¿

Eric Michielssen
Professor Michielssen joined the University of Michigan in 2005 after a decade-long tenure at the University of Illinois. His research interests include all aspects of theoretical and applied computational electromagnetics, with an emphasis on fast frequency and time domain integral-equation methods for analyzing electromagnetic phenomena, and robust optimizers for synthesizing electromagnetic and optical devices. On these topics, he co-authored over one hundred and fifty journal papers and book chapters and over two hundred and fifty papers in conference proceedings.

Professor Michielssen was the recipient of a 1995 National Science Foundation CAREER Award, and the 1998 Applied Computational Electromagnetics Society (ACES) Valued Service Award. In addition, he was named 1999 URSI United States National Committee Henry G. Booker Fellow and selected as the recipient of the 1999 URSI Koga Gold Medal. He also was awarded the University of Illinois' 2001 Xerox Award for Faculty Research, appointed 2002 Beckman Fellow in the University of Illinois Center for Advanced Studies, named 2003 Scholar in the Tel Aviv University Sackler Center for Advanced Studies, and selected as University of Illinois 2003 University and Sony Scholar. He is a Fellow of the IEEE.

¿

Umberto Ravaioli
Professor Ravaioli attended the University of Bologna, Italy, where he obtained degrees in Electronics Engineering and Physics. He conducted his dissertation work on fiber optics and microwaves at the laboratories of the Marconi Foundation in Villa Griffone, the summer estate where Guglielmo Marconi performed his first radio experiments. After developing interests in high speed semiconductor devices and large scale computation, he pursued a Ph.D. in Electrical Engineering at Arizona State University, where he developed Monte Carlo particle simulations for the high electron mobility transistor.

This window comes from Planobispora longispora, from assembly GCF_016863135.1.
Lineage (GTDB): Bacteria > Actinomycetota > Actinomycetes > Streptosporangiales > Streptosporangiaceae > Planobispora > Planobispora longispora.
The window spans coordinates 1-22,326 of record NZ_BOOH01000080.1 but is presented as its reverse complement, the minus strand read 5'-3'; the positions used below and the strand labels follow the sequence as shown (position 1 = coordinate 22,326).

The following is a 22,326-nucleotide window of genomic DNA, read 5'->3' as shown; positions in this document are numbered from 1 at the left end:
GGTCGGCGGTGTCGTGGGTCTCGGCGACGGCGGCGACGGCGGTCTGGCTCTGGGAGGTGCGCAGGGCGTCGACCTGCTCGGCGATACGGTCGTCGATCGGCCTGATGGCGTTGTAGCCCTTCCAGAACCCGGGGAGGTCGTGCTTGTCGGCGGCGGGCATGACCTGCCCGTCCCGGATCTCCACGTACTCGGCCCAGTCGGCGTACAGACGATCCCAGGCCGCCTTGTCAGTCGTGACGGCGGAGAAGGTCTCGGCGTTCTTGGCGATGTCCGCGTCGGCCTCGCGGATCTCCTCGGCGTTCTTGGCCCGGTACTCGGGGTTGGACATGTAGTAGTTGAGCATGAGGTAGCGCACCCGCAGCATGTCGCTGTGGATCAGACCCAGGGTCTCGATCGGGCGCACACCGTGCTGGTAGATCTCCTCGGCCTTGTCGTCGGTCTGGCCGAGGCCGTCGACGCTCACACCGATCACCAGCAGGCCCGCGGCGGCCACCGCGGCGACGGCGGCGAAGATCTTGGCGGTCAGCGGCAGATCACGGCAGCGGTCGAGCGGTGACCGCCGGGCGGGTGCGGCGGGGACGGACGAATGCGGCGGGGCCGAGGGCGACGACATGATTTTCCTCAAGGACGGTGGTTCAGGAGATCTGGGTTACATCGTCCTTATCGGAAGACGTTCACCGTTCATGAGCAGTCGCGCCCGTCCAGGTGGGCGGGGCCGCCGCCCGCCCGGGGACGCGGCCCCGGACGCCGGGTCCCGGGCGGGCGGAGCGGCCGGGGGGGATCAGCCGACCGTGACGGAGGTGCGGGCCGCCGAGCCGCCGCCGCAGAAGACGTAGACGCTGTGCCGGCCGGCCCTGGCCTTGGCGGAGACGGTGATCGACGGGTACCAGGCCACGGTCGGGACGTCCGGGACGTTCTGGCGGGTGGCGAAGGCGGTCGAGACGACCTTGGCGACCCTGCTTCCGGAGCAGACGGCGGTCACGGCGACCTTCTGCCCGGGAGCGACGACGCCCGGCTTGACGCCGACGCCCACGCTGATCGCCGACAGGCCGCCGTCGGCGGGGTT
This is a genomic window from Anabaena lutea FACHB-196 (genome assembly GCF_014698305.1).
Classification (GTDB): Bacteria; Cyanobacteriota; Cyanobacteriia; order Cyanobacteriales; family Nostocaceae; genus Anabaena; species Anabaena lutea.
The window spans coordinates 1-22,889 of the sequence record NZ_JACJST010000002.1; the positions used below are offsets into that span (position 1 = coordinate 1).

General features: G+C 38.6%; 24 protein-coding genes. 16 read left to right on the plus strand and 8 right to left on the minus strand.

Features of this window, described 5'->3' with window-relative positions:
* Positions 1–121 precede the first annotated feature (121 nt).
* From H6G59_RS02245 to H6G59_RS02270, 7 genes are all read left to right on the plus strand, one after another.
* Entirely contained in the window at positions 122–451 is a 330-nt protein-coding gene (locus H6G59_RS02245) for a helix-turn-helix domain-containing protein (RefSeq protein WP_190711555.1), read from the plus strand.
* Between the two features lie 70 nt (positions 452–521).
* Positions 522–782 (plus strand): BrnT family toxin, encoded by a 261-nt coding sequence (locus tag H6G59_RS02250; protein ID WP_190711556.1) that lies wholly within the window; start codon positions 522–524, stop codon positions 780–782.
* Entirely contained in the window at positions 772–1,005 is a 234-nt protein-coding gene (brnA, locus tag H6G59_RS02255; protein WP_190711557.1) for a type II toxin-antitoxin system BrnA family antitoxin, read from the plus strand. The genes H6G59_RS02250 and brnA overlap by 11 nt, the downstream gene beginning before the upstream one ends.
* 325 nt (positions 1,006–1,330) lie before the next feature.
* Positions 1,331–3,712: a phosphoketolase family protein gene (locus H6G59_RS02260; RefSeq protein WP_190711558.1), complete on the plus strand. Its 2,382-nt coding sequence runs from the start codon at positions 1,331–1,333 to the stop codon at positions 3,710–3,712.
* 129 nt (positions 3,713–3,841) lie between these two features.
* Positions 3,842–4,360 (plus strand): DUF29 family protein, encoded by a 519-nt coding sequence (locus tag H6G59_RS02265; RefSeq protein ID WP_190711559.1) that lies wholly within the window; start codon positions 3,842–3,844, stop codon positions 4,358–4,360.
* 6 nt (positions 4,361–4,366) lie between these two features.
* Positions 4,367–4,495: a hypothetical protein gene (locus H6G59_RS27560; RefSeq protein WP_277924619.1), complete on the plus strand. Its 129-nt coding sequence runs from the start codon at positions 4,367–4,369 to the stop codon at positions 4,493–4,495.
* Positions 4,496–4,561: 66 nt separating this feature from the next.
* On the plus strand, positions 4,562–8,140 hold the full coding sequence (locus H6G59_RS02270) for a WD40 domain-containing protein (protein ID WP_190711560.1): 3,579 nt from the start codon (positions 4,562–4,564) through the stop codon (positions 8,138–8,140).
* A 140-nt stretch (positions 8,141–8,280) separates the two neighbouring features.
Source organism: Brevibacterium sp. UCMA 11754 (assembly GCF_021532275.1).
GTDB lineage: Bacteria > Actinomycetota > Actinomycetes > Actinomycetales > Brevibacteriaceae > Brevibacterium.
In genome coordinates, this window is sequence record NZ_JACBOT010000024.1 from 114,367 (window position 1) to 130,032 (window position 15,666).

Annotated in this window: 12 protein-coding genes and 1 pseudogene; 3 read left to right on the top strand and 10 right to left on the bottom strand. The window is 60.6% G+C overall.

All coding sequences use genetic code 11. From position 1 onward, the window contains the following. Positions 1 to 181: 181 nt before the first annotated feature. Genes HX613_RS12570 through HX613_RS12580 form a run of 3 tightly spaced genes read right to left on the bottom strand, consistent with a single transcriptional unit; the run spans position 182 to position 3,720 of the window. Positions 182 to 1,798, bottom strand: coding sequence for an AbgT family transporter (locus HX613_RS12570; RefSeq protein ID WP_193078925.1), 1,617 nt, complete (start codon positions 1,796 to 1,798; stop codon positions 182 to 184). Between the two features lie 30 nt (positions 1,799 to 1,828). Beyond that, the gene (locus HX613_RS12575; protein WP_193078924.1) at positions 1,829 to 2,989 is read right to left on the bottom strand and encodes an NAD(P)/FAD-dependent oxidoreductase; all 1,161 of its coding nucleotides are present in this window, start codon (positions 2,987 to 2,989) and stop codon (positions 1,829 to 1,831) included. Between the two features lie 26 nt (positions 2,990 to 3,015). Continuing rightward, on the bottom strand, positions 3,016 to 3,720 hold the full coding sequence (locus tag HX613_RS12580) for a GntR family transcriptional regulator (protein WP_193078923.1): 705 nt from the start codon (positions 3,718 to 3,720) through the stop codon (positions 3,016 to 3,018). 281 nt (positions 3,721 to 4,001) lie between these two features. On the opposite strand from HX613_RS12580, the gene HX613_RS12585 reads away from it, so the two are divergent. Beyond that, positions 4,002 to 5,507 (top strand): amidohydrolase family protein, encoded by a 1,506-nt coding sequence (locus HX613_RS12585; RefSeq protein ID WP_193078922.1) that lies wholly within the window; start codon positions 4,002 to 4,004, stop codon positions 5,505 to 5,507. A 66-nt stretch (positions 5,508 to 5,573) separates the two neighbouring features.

He joined the Department of Electrical and Computer Engineering of the University of Illinois at Urbana-Champaign in 1986. He was a co-founder of the National Center for Computational Electronics, which promoted for over a decade the development of large scale device simulation by leveraging resources at national supercomputing centers. His research group has developed Monte Carlo and quantum simulators for a wide range of semiconductor device applications, expanding recent activities to charge transport in biological systems, coupled electro-thermal simulation, and nanoelectronics. He is now the leader of the Computational Multiscale Nanosystems group at the Beckman Institute of the University of Illinois and is also serving as Senior Assistant Dean for Undergraduate Programs in the College of Engineering.

Professor Ravaioli is a Fellow of the Institute of Electrical and Electronic Engineers (IEEE) and a Fellow of the Institute of Physics (IOP). He received the First Place Outstanding Paper Award at the 2007 IEEE International Conference on Electron Information Technology for his recent work on electro-thermal simulation.

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Table of Contents

Chapter 1 Introduction: Waves and Phasors

1-1 Historical Timeline

1-1.1 EM in the Classical Era

1-1.2 EM in the Modern Era

1-2 Dimensions, Units, and Notation

1-3 The Nature of Electromagnetism

1-3.1 The Gravitational Force: A Useful Analogue

1-3.2 Electric Fields

1-3.3 Magnetic Fields

1-3.4 Static and Dynamic Fields

1-4 Traveling Waves

1-4.1 Sinusoidal Waves in a Lossless Medium

1-4.2 Sinusoidal Waves in a Lossy Medium

1-5 The Electromagnetic Spectrum

1-6 Review of Complex Numbers

TB1 LED Lighting

1-7 Review of Phasors

1-7.1 Solution Procedure

1-7.2 Traveling Waves in the Phasor Domain

TB2 Solar Cells

Chapter 2 Transmission Lines

2-1 General Considerations